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The Sterile Processing Webinar Is Dead: Long Live the Webi-Next

I’m going to wager an educated guess that 99% of the sterile processing professionals reading this sentence have seen zero webinars in the past year. If you’re one of the elusive 1% who have, hang in there; I think you’re still going to appreciate what comes next.

Technological death in plain sight
The first question we must answer for the demise of the sterile processing webinar is why it happened? Perhaps an even more poignant question is why no one seemed to notice? I believe one of the primary causes for the technological death of the webinar is the assumption that these video presentations would be viewed while at work. But with nearly 50% of our industry still without a computerized instrument-tracking system, large swaths of our frontline technicians would be lucky to have one computer station on the processing floor, and even fewer with more than that. Without easy access during the day for large percentages of the potential audience, the technology itself could never truly take root.

For the hypothetical 1% of sterile processing professionals that do tune in to traditional webinars, a number of prerequisites have to come together at once to make it work for them:

  • They must have access to a computer (and hopefully a chair).
  • They must have time available to view the webinar (many of these are in excess of 30 minutes, some even run up to an hour).
  • They must be able to schedule this time irrespective of the workload or surgical volume on that particular day. Not all webinars are delivered live on a set schedule, but many are.
  • They must be aware of the availability of the webinar ahead of time to register and plan on attending.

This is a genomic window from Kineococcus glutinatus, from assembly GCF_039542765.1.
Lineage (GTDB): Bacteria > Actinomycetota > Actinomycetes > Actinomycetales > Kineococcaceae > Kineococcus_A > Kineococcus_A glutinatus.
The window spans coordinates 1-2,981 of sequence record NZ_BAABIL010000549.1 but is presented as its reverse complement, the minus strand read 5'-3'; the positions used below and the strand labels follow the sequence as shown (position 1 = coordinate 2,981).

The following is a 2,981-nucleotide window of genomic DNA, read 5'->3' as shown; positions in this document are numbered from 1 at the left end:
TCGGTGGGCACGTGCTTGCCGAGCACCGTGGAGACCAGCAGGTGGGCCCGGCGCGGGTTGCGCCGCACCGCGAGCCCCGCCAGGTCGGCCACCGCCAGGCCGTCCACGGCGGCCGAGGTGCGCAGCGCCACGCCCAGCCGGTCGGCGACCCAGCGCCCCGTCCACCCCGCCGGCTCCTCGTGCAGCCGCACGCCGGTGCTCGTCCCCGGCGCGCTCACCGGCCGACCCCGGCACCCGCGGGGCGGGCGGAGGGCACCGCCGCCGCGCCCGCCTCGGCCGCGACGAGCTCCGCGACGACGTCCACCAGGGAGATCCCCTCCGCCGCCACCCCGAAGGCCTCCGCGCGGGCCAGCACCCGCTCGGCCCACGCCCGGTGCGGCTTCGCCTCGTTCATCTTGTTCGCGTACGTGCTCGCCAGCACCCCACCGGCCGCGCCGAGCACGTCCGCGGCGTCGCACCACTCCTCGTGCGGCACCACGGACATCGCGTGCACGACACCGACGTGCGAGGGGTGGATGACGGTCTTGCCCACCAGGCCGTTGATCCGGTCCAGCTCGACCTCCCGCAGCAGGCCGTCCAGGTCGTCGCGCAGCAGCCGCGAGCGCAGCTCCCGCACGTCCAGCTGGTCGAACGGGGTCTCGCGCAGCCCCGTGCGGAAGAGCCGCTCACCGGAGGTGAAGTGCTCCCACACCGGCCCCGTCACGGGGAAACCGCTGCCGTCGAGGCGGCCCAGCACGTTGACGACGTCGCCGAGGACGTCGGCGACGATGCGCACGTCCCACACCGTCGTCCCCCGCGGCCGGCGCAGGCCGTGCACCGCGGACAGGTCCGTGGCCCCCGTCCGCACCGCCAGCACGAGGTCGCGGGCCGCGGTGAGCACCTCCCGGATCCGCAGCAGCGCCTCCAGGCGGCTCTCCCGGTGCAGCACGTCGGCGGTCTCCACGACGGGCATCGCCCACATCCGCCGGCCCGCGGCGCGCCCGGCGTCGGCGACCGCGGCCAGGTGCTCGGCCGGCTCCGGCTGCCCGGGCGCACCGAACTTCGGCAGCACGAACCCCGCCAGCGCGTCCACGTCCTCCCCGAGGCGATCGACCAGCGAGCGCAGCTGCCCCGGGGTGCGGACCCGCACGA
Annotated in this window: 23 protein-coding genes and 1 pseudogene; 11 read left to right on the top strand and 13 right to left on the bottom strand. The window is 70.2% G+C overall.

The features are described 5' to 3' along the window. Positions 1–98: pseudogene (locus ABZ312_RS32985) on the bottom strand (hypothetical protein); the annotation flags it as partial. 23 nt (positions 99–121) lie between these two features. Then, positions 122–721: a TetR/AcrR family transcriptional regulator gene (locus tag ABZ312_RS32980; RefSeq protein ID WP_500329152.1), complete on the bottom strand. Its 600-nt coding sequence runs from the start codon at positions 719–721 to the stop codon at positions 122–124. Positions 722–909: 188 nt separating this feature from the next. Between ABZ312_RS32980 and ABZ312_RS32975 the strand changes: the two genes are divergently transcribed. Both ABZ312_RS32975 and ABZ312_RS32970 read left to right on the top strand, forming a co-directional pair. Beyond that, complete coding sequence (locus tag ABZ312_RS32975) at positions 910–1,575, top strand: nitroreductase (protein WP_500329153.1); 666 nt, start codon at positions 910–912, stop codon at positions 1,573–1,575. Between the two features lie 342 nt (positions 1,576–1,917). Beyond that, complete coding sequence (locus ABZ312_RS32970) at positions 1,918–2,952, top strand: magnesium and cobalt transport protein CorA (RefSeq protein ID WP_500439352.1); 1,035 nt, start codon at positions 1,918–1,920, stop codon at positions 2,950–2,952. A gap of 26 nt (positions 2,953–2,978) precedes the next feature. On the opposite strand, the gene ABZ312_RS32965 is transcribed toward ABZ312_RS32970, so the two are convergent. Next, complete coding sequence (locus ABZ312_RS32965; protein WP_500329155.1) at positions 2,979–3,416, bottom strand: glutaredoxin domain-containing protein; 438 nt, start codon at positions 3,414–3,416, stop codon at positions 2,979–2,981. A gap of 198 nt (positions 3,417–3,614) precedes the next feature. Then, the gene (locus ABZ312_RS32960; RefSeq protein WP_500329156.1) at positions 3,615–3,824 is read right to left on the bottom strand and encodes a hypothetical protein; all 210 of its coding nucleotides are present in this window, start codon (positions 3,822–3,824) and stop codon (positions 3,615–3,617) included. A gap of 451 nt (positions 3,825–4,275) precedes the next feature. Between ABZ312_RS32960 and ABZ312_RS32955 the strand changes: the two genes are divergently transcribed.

The consolidation of information: power to (some of) the people
If it’s true what School House Rock taught us, that “knowledge is power,” then the experience of the traditional sterile processing webinar is a commentary on who the industry thinks deserves to have the knowledge, and therefore the power. When you read the list of prerequisites for tuning into a webinar above, did any of you think, “Yeah, a technician can do that”? Probably not. Have you ever seen a sterile processing department where a technician can approach their manager and get permission on Tuesday of next week to leave the department, and spend one hour watching a webinar on water quality simply because she is interested in it? What about the rest of the staff who might want to watch other webinars at different times of the day throughout the week?

You get the picture. Even department managers who want to be supportive of continuing education for their frontline technicians understand the traditional webinar model leaves much to be desired, in both timing and delivery of the content, if it is to be truly accessible to (and accessed by) the average sterile processing technician. If we are honest with ourselves, most webinars are designed, marketed, scheduled, and expected to be viewed by department decision makers—managers, directors, and other perioperative leaders. In one sense, that makes total sense. If webinars are built around particular product categories, vendors who sponsor them will want the content to be delivered to the kinds of people who can purchase those products at some point in the future. That’s just good economics. But because this traditional model doesn’t consider how best to reach entire departments, including frontline technicians, it’s not necessarily good education.